#JudgeJoeBrown is speaking out amidst some speculation that actress #SherylLeeRalph was allegedly referring to him when discussing a “famous TV judge” that sexually assaulted her years ago. Sheryl did not reveal the persons identify during the interview. (? @wayupwithyee) pic.twitter.com/gdiGGbeSUD
— theJasmineBRAND (@thejasminebrand) March 25, 2023
These aren’t Brown’s first public comments about a Black woman that garnered scrutiny.
Back in October when Brown was a mayoral candidate in Memphis, he suggested that a Black woman, in particular, shouldn’t be elected because she might get “raped.”
During a candidates’ forum, Brown was asked, “Why do you think your leadership is needed at a time like this as a Black man instead of a Black woman?”
The answer was likely not one that was expected.
“Sorry, but some things men do real well and one of the main problems is…I don’t want to get crude about it, but some places you need to go to exercise leadership, some of the good ladies in here would get drug into an abandoned apartment and raped,” Brown said. “That’s one of the problems.”
Here’s the video…just wanna reiterate this is Judge Joe Brown’s response to me asking the mayoral candidates, why they are running for Mayor instead of supporting a Black Woman which is the majority makeup of the City of Memphis. pic.twitter.com/uvo2XauhrE
— Amber Sherman (@AmberSherman_) October 28, 2022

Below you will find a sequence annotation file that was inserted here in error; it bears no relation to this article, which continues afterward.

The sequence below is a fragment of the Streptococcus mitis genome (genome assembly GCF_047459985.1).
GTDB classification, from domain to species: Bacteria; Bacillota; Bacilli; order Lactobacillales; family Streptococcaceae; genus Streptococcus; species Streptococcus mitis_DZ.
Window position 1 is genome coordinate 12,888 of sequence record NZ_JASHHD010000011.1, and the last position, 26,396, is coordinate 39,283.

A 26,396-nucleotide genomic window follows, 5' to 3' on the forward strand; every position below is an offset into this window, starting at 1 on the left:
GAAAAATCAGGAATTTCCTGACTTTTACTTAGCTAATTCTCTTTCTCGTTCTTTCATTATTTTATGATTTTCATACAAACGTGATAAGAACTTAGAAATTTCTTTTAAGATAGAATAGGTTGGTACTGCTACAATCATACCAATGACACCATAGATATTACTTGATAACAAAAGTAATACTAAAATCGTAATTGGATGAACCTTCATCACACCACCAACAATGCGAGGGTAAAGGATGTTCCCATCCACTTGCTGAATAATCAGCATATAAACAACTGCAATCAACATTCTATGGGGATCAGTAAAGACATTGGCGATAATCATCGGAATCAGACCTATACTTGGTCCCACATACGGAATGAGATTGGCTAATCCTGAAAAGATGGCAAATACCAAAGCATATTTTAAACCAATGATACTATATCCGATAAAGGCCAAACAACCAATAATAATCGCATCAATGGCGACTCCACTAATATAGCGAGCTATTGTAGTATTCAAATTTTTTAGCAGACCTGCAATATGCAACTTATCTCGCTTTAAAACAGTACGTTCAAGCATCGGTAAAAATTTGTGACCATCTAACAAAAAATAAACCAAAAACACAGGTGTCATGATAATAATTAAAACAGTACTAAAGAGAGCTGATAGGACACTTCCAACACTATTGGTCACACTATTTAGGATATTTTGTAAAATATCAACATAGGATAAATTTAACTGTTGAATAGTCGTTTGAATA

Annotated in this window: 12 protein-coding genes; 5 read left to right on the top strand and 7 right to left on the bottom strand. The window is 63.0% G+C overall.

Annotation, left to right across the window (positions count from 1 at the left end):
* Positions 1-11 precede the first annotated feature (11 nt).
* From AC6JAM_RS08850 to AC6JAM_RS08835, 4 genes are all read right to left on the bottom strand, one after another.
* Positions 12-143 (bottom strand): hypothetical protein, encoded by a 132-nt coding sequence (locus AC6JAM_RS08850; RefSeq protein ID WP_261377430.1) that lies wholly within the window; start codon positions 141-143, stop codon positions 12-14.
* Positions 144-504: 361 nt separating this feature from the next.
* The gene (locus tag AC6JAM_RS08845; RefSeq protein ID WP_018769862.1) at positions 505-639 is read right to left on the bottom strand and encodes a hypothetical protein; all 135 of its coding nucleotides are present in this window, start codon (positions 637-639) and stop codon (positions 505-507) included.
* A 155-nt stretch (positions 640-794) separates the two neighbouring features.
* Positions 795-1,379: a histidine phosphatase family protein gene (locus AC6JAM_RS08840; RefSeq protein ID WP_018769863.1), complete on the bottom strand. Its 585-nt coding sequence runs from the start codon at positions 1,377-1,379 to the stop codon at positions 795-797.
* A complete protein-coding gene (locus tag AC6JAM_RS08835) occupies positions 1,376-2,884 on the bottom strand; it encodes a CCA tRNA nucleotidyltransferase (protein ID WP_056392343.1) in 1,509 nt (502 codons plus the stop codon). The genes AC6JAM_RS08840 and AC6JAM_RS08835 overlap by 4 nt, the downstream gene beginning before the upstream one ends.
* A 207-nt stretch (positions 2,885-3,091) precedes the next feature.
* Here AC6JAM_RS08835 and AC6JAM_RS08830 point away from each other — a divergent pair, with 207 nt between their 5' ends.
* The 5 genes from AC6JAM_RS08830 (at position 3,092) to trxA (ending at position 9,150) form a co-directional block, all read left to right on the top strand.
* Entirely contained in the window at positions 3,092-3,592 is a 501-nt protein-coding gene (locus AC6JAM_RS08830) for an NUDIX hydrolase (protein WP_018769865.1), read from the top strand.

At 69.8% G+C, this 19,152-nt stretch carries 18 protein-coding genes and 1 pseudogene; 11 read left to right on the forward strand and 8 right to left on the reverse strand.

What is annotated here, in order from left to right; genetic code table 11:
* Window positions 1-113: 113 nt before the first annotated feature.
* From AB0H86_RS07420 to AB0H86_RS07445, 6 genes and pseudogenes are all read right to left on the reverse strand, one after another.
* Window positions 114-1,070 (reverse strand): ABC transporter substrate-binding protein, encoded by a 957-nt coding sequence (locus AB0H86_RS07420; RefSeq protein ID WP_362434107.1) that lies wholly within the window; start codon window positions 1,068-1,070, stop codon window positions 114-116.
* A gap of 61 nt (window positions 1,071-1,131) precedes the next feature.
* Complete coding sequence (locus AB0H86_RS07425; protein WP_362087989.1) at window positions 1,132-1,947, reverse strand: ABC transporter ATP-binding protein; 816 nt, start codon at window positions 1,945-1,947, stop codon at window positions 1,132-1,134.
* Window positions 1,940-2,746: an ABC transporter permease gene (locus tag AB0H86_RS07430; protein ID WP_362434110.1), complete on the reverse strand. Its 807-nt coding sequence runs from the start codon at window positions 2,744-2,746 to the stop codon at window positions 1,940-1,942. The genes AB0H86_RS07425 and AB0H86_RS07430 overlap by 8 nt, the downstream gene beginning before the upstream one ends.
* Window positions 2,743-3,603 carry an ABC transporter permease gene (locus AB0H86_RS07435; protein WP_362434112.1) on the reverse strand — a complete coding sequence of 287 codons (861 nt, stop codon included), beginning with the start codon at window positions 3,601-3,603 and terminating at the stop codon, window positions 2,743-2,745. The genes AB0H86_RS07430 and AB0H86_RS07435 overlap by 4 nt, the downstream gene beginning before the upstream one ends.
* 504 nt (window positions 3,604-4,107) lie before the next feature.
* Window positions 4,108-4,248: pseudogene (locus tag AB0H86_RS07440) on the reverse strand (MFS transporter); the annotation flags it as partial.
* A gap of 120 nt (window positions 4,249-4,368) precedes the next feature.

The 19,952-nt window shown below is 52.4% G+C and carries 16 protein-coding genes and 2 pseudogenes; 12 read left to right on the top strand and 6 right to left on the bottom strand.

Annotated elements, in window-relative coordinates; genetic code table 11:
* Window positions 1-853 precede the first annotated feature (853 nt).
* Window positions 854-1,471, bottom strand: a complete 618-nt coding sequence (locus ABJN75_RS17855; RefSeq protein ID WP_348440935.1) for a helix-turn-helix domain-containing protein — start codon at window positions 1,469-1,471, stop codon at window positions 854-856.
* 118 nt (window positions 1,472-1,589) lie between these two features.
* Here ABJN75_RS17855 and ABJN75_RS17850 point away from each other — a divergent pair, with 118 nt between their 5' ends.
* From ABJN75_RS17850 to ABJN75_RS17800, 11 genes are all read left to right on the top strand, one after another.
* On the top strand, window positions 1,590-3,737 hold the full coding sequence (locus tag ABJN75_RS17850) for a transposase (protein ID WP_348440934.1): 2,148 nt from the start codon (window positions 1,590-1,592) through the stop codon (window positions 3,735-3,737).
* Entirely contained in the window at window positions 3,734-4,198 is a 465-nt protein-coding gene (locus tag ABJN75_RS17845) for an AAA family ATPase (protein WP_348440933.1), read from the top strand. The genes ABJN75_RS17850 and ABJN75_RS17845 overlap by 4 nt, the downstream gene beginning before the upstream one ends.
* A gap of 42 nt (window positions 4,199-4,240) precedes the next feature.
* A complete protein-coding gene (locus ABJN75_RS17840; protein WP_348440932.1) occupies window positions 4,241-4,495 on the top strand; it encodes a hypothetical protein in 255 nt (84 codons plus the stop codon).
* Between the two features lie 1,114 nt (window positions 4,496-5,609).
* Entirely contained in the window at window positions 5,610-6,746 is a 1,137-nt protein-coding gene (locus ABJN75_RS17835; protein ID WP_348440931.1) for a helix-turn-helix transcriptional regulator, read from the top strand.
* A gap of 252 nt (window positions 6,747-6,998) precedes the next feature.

Not to be outdone, Brown has also previously made headlines for his victim-shaming commentary that appeared to be sympathetic to Bill Cosby amid the disgraced comedian’s rape allegations.
“What about these women being accountable for their own behavior? They were groupies. You know ‘sex, drugs, rock & roll,’ ‘sex, drugs, rap,’ ‘sex, drugs, baseball … football … basketball … movies … television!’” Brown told Marc Lamont Hill during an interview in 2021. “We forgot what that term meant: sex. drugs rock & roll. The b****** come to the parties. They hang out. They get drunk. They snort lines of blow, and they have a good time. They use the hallway closets to give head … the bathrooms to get down and you go in to get your coat off of the bed and they’re lying on top of it doing somebody.”
And before that, Brown told controversial Pan-Afrikan psychologist Dr. Umar Johnson that putting Harriet Tubman’s face on the $20 bill “downs masculinity” and said the idea only gained interest because of a movie about the historic abolitionist.
“The objective is these feminists are trying to do this movie so they can get a Black woman put on a $20 bill,” Brown said in 2019 about the then-upcoming film Harriet.
“This movie is to soften the public up to the idea of taking a Black woman who freed slaves by leading them to freedom and getting her or another one like her on a $20 bill,” Brown continued. “They can’t get a White woman, so they want a Black woman. They don’t care, they just want a woman, and it downs masculinity. The status of an ethnic group is determined by its men, not its women. And putting a Black woman on there before a Black man is insulting to the Black race because you’re saying the men ain’t worth a damn, you put a woman up there first.”
During that same interview, Brown told Dr. Umar he doesn’t “care” about feminists.
“I don’t give a goddamn about feminists. They can go straight to hell,” he said. “And I know they hate themselves ’cause they got two X chromosomes instead of an XY. They are fraudulent, self-hating and they’re sick.”